'Stan' the T. rex just sold for $31.8 million—and scientists are furious

A so far anonymous bidder purchased the priceless fossil in October, making waves in the science community

Tyrannosaurus Rex, Dinosaur Fossils

1/18/2022 11:02:00 PM

A so far anonymous bidder purchased the priceless fossil in October, making waves in the science community

The fossil was priceless to paleontologists, but experts fear it may be lost to research now that it belongs to an unknown bidder.

, who co-signed the society’s letter.“The high-profile nature of the auction and the publicity surrounding the auction event were designed to appeal to high-end bidders, thereby elevating the price of fossil material and promoting fossils as luxury items,” Rayfield wrote in an email interview. “How can public trust institutions spend this kind of money on single fossil specimens—money that could fund jobs, field programs, training, exhibits, and much more?”

Other countries take stricter stances on the fossil trade. In Alberta, Canada, for instance, fossils found in the province can’t be exported, thanks to a 1970s law that designated fossils part of Alberta’s natural heritage. Similar laws are also on the books in paleo-hotspots such as Brazil, China, and Mongolia. However, Evans says that black markets persist in fossils from these countries, in part because of the allure of huge paydays. (

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I can’t believe someone actually sold it! What a loss for the scientific community. 🤦‍♀️ It was the “Rock” !!! 🙂❤❤❤❤ Something like this needs to be put in a museum for all to see, not stored in some rich guys basement as a trophy. Fossils and historical pieces should belong to the government or general public at large

There is something utterly wrong in all this; government funded scientist dig up world-relevant heritage and some office-dude sells it off on private auction. How can this be okay? The bigger question, WHO'S SELLING IT 31.8 mil for some bones? You know how much cocaine and hookers that could buy?! That's the evilness of the capitalism. Everyone can own everything if they have the money. Even if those stuff are so precious and need to be open to public or at least only to the research society.

Just your friendly reminder that billionaires shouldn't exist. It’ll be an absolute shame if a specimen like this is hidden away in a private collection. It does nobody any good out of sight. Where would you put that in your home?🤔🤭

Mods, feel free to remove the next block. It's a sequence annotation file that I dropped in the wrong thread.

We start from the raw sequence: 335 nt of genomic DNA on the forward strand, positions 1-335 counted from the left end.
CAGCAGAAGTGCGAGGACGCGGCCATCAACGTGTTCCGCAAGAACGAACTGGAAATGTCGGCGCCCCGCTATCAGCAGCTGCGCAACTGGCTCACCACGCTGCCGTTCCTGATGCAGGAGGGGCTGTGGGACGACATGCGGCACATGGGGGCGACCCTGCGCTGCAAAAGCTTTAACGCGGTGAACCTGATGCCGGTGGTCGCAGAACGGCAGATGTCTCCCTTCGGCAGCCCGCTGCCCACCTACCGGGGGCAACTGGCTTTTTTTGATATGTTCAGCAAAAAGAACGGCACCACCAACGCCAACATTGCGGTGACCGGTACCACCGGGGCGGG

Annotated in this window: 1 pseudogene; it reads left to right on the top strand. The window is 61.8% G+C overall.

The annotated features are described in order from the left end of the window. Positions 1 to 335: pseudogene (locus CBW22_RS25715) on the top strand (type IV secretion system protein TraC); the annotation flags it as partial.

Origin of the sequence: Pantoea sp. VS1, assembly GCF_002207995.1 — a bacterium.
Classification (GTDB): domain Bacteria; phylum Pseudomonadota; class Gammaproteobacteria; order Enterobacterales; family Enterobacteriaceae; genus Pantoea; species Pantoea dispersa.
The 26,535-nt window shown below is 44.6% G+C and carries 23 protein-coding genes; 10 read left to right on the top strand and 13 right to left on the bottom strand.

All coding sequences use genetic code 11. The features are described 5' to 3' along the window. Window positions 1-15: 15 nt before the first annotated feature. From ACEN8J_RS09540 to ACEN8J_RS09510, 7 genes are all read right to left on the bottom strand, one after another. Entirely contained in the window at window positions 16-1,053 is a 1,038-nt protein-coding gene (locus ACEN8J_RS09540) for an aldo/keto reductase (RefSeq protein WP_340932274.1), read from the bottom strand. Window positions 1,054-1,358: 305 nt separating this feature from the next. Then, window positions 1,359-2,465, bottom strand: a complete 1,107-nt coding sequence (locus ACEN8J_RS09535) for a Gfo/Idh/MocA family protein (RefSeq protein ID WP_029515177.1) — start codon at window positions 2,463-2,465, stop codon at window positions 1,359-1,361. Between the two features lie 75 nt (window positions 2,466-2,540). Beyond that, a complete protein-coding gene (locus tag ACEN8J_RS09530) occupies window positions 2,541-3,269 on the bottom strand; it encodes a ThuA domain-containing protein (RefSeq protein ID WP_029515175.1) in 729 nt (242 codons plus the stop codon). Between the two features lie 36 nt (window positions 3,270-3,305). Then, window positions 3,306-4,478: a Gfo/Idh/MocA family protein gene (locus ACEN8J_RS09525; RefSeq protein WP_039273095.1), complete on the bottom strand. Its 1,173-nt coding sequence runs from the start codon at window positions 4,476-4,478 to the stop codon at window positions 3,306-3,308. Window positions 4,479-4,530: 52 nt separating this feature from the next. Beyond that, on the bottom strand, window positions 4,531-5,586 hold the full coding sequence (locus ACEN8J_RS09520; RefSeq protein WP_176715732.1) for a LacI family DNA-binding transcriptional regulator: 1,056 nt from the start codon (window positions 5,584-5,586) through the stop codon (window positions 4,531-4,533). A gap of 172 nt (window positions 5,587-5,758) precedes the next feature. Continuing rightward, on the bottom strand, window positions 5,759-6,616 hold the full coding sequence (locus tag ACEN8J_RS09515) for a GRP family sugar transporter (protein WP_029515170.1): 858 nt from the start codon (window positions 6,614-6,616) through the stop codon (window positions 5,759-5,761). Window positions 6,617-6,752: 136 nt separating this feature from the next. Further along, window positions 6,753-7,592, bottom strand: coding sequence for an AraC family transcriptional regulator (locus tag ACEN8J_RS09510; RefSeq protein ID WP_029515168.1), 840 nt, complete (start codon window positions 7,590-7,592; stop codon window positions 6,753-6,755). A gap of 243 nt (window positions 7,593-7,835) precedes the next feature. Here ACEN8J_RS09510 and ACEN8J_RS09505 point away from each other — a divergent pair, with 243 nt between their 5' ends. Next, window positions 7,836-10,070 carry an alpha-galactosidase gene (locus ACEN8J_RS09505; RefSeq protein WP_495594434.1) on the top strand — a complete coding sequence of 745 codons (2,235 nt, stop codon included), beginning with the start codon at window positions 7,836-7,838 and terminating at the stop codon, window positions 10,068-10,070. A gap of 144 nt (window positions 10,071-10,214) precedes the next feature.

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What I bought a real dinosaur I thought I was buying an NFT! In the name of God! Theyre just gonna make it a NFT and double up! Lol Great! If it just sold for $31.8m, then how can it be priceless? never had the opportunity im American so I don't matter. Wasn't it TheRock? Saw Stan's head on the Peyton bro's espn ManningCast yesterday

An unlikely source has revived public interest in the iconic T. rex Stan, but the question remains: Who bought the fossil? PatMcAfeeShow

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Emily Rayfield , who co-signed the society’s letter. “The high-profile nature of the auction and the publicity surrounding the auction event were designed to appeal to high-end bidders, thereby elevating the price of fossil material and promoting fossils as luxury items,” Rayfield wrote in an email interview. “How can public trust institutions spend this kind of money on single fossil specimens—money that could fund jobs, field programs, training, exhibits, and much more?” Other countries take stricter stances on the fossil trade. In Alberta, Canada, for instance, fossils found in the province can’t be exported, thanks to a 1970s law that designated fossils part of Alberta’s natural heritage. Similar laws are also on the books in paleo-hotspots such as Brazil, China, and Mongolia. However, Evans says that black markets persist in fossils from these countries, in part because of the allure of huge paydays. ( Find out more about the Mongolian fossil black market—and one scientist’s fight against it .) “The sale of Stan will perpetuate more pillaging of protected fossils in a big way,” Evans says. “It’s heartbreaking.” University of Calgary paleontologist Jessica Theodor , SVP’s incoming president, adds that auctions don’t just price out researchers—they can shape the hunt for fossils for years to come. After Sue’s multimillion-dollar sale in 1997, some U.S. researchers were shut out of private land sites they had worked on for decades, Theodor says, in part because landowners wanted to sell their fossils or lease their land’s fossil-digging rights to private companies. Paleontologists also saw a rise in vandalism at fossil sites as robbers tried to steal what they thought were valuable remains. “A big sale like this stands to do much more damage than [the sale of] Sue did,” Theodor said. A paleontological plea Commercial fossil diggers in the U.S. have long argued that their business model brings important fossils to light, because the profit motive encourages more people to dig. The most reputable of these firms excavate and prepare fossils to high standards, and they contact researchers when they’ve found fossils of clear scientific significance. At its best, this system can find and protect invaluable fossils, such as the armored dinosaur Zuul crurivastator , which U.S. fossil firm Theropoda found on private Montana ranchland in 2014. Once Theropoda realized what it had, it contacted Canada’s Royal Ontario Museum, which sent researchers to the site and bought the fossil for an undisclosed sum in 2016. (